Growing Your Own Garlic

Growing garlic is a little different than growing other members of the onion family. Getting good seed stock from a reputable supplier is just the start.

A Fall Hope

I’ve written several times proclaiming my appreciation for fall and fall gardening. Garlic is one of the reasons. Not that I have any experience growing it, but it is a fall-planted crop and I am getting ready to plant several varieties. I actually planted garlic once several years ago, and met with disaster due to my own ignorance, and unreasonable expectations. Since then, I have actually taken the time to do a little research on growing garlic, and this year I have taken up the challenge again.

Growing garlic is a little different than growing other members of the onion family. Getting good seed stock from a reputable supplier is just the start.

Getting To Know Garlic

When I started learning how to grow garlic, the first thing that struck me was that it is a fall planted crop. Interestingly, my local independent garden center chain (for which I worked at the time, and from whom I bought my previous seed), always sold garlic in the Spring. Lesson learned: the “experts” don’t know everything. They have since begun selling seed garlic in fall.

Another interesting thing is that growing garlic in Georgia is rumored to be a challenge in the first place. Although I have long been aware that there are day-length requirements for growing onions, for some reason it never entered my mind that garlic may have similar requirements. In fact, garlic is sensitive not only to day length, but also temperature. So, our shorter day lengths combined with cool winters and warm springs make growing garlic a difficult (but not unmanageable) proposition.

Growing garlic is a little different than growing other members of the onion family. Getting good seed stock from a reputable supplier is just the start.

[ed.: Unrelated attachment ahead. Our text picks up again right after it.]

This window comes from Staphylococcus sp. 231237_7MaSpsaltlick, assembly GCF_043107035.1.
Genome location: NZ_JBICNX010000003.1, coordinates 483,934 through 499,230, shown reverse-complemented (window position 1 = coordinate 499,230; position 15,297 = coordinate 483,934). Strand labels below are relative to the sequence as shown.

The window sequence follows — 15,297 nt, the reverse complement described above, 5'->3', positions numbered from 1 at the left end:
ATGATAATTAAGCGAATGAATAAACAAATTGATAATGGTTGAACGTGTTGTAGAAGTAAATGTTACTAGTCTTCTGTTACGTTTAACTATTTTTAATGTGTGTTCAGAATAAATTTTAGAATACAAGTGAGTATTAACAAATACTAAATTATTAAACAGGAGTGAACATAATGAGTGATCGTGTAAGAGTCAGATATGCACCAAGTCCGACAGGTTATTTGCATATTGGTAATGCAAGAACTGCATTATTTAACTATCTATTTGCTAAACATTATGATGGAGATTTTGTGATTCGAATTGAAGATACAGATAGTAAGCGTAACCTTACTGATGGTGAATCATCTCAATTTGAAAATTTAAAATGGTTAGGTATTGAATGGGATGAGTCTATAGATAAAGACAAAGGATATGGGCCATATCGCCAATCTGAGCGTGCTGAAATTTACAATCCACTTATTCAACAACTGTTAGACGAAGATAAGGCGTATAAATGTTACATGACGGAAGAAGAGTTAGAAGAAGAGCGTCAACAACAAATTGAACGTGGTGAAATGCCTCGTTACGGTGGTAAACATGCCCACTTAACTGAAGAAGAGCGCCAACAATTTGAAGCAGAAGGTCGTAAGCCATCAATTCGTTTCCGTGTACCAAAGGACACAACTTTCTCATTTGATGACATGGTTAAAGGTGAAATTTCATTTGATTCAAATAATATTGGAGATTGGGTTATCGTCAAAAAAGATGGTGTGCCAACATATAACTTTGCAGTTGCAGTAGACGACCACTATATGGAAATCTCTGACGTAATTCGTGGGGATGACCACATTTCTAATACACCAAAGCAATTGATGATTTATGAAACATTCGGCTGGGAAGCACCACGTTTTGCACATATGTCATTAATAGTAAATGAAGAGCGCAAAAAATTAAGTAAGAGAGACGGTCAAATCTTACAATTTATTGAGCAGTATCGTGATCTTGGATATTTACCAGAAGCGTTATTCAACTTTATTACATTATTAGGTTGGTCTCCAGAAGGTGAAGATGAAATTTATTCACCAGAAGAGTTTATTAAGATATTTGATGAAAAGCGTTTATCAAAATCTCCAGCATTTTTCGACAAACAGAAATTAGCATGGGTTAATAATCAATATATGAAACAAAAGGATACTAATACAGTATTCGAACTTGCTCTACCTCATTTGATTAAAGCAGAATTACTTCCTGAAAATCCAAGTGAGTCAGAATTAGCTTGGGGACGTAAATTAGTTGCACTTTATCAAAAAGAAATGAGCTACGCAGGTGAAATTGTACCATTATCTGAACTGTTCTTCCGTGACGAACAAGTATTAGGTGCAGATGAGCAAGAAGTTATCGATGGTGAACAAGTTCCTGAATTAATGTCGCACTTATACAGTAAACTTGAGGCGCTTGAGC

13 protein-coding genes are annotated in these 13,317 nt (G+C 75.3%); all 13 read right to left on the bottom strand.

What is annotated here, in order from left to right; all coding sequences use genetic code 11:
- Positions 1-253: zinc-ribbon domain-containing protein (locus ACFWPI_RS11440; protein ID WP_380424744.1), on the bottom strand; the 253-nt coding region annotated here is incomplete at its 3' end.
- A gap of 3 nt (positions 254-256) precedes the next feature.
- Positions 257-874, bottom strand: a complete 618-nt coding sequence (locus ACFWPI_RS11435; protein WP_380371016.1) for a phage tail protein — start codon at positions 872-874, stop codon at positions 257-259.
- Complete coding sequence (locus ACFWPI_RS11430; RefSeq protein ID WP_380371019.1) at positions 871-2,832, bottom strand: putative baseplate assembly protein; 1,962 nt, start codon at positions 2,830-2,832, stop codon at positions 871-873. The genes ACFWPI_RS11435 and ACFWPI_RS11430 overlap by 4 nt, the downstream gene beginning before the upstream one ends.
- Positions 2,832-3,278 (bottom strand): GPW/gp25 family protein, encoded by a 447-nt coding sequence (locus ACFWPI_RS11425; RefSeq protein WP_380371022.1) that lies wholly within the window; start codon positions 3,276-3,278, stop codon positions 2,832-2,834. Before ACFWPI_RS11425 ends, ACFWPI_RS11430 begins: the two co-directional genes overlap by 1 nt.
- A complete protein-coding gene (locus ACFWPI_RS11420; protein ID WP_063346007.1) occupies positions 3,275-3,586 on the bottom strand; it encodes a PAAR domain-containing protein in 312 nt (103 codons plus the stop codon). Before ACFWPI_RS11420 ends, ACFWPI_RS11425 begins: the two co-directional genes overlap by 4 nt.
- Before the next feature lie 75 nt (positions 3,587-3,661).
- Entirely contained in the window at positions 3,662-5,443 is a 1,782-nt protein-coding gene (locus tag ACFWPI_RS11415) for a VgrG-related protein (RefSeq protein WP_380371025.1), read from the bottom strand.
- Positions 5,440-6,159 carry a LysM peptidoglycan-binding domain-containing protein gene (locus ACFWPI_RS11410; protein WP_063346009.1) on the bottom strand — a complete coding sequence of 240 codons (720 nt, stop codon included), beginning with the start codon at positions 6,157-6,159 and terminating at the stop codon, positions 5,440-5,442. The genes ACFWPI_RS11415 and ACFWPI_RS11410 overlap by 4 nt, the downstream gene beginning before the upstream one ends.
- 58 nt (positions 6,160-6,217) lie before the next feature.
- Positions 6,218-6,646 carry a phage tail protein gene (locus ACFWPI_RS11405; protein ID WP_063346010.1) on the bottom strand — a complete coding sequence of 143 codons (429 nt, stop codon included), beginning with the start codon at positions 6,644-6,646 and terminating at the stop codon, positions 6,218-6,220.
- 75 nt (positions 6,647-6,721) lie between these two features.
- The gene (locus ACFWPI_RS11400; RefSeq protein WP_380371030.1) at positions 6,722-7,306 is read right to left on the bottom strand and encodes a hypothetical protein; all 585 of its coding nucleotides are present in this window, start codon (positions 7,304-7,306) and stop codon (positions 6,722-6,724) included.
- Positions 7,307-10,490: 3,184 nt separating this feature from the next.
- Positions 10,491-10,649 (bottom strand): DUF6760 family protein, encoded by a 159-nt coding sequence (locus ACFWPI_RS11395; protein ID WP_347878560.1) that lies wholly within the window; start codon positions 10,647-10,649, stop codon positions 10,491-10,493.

Successfully Growing Garlic

Any species of plant on the market will be available in several varieties that carry slightly different genetic traits. When purchasing seed, make sure you choose varieties that are the best for your climate. Understanding that garlic can be temperamental in my area, it was important to get multiple recommendations from trusted sources including the seed supplier. I chose four different varieties based on those recommendations. What I received in the mail is garlic bulbs. I will divide the bulbs to plant the cloves individually, so that (hopefully) each clove will be a whole bulb next summer.

Growing garlic is a little different than growing other members of the onion family. Getting good seed stock from a reputable supplier is just the start.

A sunny location with fertile, well drained soil is what garlic needs. The quicker it roots in and gets growing, the better the chance of success. I will plant it among established spinach, bok choy, Swiss chard and mizuna. These leafy greens have received lots of compost and a bit of supplemental fertilizer to keep the leafy growth in production. That is exactly what the garlic will need early on. By late April, the amount of leafy growth on each garlic plant determines the number of cloves it will have.

Even though the garden beds have recently been mulched, I will freshen up that mulch in spring to try and keep the soil cool as long as possible. Once the days start getting longer, it is important to keep the soil from heating too quickly. It seems that the day length “turns on” clove growth and hot weather turns it off. When soil temperature gets into the mid to upper eighties clove growth stops and the tops begin to die back.  When most of the leaves have turned yellow, it’s time to harvest garlic. Then I will be able to separate the best to create my own seed stock for next fall…Wish me luck.

 

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